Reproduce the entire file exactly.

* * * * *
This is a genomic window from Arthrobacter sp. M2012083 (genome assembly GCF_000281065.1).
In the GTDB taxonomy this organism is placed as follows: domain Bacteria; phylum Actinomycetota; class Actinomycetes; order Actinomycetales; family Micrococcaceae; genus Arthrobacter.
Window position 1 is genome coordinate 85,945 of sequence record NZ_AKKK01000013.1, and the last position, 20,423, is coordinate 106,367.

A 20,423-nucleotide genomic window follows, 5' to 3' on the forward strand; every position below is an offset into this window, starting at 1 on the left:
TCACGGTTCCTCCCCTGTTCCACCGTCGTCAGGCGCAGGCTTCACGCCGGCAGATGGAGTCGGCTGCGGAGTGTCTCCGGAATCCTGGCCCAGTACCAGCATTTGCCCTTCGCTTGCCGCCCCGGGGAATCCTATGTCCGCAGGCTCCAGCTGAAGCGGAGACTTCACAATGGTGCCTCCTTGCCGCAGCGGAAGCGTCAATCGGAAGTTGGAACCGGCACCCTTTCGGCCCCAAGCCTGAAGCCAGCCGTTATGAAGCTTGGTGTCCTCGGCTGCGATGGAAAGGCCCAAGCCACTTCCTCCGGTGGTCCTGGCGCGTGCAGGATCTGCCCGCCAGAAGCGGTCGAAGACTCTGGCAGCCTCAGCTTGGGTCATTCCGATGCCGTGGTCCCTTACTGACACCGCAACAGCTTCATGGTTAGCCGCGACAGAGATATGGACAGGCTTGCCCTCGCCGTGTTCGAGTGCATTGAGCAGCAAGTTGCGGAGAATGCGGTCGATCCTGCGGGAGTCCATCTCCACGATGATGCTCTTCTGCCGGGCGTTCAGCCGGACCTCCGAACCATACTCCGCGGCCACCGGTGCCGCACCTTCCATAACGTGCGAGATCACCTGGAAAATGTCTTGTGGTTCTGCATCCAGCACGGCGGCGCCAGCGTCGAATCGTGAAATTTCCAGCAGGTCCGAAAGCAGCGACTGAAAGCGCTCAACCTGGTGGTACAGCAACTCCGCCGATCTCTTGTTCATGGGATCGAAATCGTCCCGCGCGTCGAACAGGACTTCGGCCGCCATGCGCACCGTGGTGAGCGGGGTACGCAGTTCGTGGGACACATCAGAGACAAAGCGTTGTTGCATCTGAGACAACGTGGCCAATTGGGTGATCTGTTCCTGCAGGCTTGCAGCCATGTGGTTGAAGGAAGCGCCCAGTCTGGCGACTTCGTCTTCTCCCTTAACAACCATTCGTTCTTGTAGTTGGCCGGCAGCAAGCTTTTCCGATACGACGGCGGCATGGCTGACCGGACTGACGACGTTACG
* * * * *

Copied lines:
This is a genomic window from Arthrobacter sp. M2012083 (genome assembly GCF_000281065.1).
In the GTDB taxonomy this organism is placed as follows: domain Bacteria; phylum Actinomycetota; class Actinomycetes; order Actinomycetales; family Micrococcaceae; genus Arthrobacter.
Window position 1 is genome coordinate 85,945 of sequence record NZ_AKKK01000013.1, and the last position, 20,423, is coordinate 106,367.

A 20,423-nucleotide genomic window follows, 5' to 3' on the forward strand; every position below is an offset into this window, starting at 1 on the left:
TCACGGTTCCTCCCCTGTTCCACCGTCGTCAGGCGCAGGCTTCACGCCGGCAGATGGAGTCGGCTGCGGAGTGTCTCCGGAATCCTGGCCCAGTACCAGCATTTGCCCTTCGCTTGCCGCCCCGGGGAATCCTATGTCCGCAGGCTCCAGCTGAAGCGGAGACTTCACAATGGTGCCTCCTTGCCGCAGCGGAAGCGTCAATCGGAAGTTGGAACCGGCACCCTTTCGGCCCCAAGCCTGAAGCCAGCCGTTATGAAGCTTGGTGTCCTCGGCTGCGATGGAAAGGCCCAAGCCACTTCCTCCGGTGGTCCTGGCGCGTGCAGGATCTGCCCGCCAGAAGCGGTCGAAGACTCTGGCAGCCTCAGCTTGGGTCATTCCGATGCCGTGGTCCCTTACTGACACCGCAACAGCTTCATGGTTAGCCGCGACAGAGATATGGACAGGCTTGCCCTCGCCGTGTTCGAGTGCATTGAGCAGCAAGTTGCGGAGAATGCGGTCGATCCTGCGGGAGTCCATCTCCACGATGATGCTCTTCTGCCGGGCGTTCAGCCGGACCTCCGAACCATACTCCGCGGCCACCGGTGCCGCACCTTCCATAACGTGCGAGATCACCTGGAAAATGTCTTGTGGTTCTGCATCCAGCACGGCGGCGCCAGCGTCGAATCGTGAAATTTCCAGCAGGTCCGAAAGCAGCGACTGAAAGCGCTCAACCTGGTGGTACAGCAACTCCGCCGATCTCTTGTTCATGGGATCGAAATCGTCCCGCGCGTCGAACAGGACTTCGGCCGCCATGCGCACCGTGGTGAGCGGGGTACGCAGTTCGTGGGACACATCAGAGACAAAGCGTTGTTGCATCTGAGACAACGTGGCCAATTGGGTGATCTGTTCCTGCAGGCTTGCAGCCATGTGGTTGAAGGAAGCGCCCAGTCTGGCGACTTCGTCTTCTCCCTTAACAACCATTCGTTCTTGTAGTTGGCCGGCAGCAAGCTTTTCCGATACGACGGCGGCATGGCTGACCGGACTGACGACGTTACG